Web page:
Vice Wing Commander and family settling in to life at Malmstrom

  • Published
  • By Valerie Mullett
  • 341st Missile Wing Public Affairs Office
Fifteen assignments following his first days on alert as a missileer, Col. Stephen "S.L." Davis has landed at Malmstrom to help guide the members of the 341st Missile Wing as their vice commander.

With his primary goal targeted on doing everything he can "to assist Col. (Anthony) Cotton as he leads the wing in its critical mission of nuclear deterrence," Colonel Davis shares other similarities with his new boss.

Both were born and raised in Air Force families and both were stationed in North Dakota for their first assignments. From there, their careers have taken different paths that have returned them to common ground in leadership roles here.

Colonel Davis was born at Stead Air Force Base near Reno Nevada, which is no longer a military installation but currently serves as the Reno Airport. From there, his family moved to Hawaii before settling in at Wright Patterson AFB, near Dayton, Ohio, a few years later.

"I spent the longest amount of time there as a child, so I consider Dayton home," the new vice commander said. "I attended grade school there and graduated from high school in Ohio."

He also went to college in Dayton attending Wright State University where he earned a Bachelor of Arts degree in economics in 1989. Knowing he had his sights set on joining the Air Force, Colonel Davis was commissioned through the Air Force Officer's Training School, also in 1989.

"Growing up in an Air Force family, I was naturally attracted to the idea of serving," the vice commander said. "And when I joined, I actually had the expectation I would make a career of it, even though I have always taken it one assignment at a time."

That career, which spans nearly 20 years, has taken him to Vandenberg AFB, Calif., on three occasions. He has served in two positions at Air Force Space Command at Peterson AFB, Colo.; Headquarters Air Force in Washington, D.C.; as well as two positions at USSTRATCOM in Omaha, Neb. He also had a short tour to Schriever Air Force Base, Colo. , and attended the Marine Corps Command and Staff College, and the School of Advanced Airpower Studies at Maxwell AFB, Ala. Throw into the mix a 6-month deployment to Baghdad in 2004 and you have a career snapshot of Colonel Davis.

"I would have to say my assignment as commander of the 576th Flight Test Squadron at Vandenberg has best prepared me for the role as vice wing commander," he said. "That squadron is unique in that operators, maintainers, munitions and support are all intertwined to accomplish the mission. We also relied heavily on interaction with the host base mission support . EOD, fire, LRS and CE were all integral to the ICMB test mission."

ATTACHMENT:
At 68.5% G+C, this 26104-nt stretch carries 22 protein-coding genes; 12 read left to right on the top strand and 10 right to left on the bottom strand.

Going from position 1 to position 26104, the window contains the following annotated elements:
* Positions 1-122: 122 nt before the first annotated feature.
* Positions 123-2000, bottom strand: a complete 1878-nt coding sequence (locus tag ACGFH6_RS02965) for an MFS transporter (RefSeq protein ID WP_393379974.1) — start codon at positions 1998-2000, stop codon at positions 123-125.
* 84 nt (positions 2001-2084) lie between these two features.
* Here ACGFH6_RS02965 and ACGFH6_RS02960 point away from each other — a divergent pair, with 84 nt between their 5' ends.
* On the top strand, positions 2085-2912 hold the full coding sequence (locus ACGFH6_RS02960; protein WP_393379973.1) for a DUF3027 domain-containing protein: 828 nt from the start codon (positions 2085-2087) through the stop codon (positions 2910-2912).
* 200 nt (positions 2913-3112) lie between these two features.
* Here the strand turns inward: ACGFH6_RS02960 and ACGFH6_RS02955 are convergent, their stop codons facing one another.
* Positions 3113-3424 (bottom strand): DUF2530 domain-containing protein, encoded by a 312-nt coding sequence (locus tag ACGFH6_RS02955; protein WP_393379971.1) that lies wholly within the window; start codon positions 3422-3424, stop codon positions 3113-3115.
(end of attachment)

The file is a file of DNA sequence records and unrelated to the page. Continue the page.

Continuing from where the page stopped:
While commander of the 576th, Colonel Davis said the experience broadened his horizons in terms of the ICBM mission.

But it was his deployment that broadened his horizons in terms of taking care of Airmen and their families.

He said it gave him an appreciation for the importance of the pre-deployment training and how vital it is to ensure Airmen are prepared properly. He also said it gave him an understanding of how important it is to send the Airmen forward with the right equipment; and it pointed out the importance of the families that are left behind and the need to take care of them at all levels of leadership.

"That experience sensitized me to those important issues," he said. "The job (deploying) is hard enough. We need to be setting our Airmen up for success. That is something I will look for and pay attention to."

Secondary to the goal of supporting the wing commander, Colonel Davis hopes to get out and see the workforce - Airmen, civilians and contractors - of Wing One as much as he can.

"A few things that strike me about Malmstrom are the great condition of the base and the great spirit of the people who work here," Colonel Davis said. "I know it's a tough environment and I know it's a tough mission. There have certainly been a number of recent inspections but I am really impressed with the attitudes of the wing. It's great to be here."

Colonel Davis arrived at Malmstrom July 4. He is accompanied by his wife, Nancy, and their six children, Monica, 18; Elena, 16; Nicholas, 14; Anna, 7; Gianna, 3; and Michael, 18 months.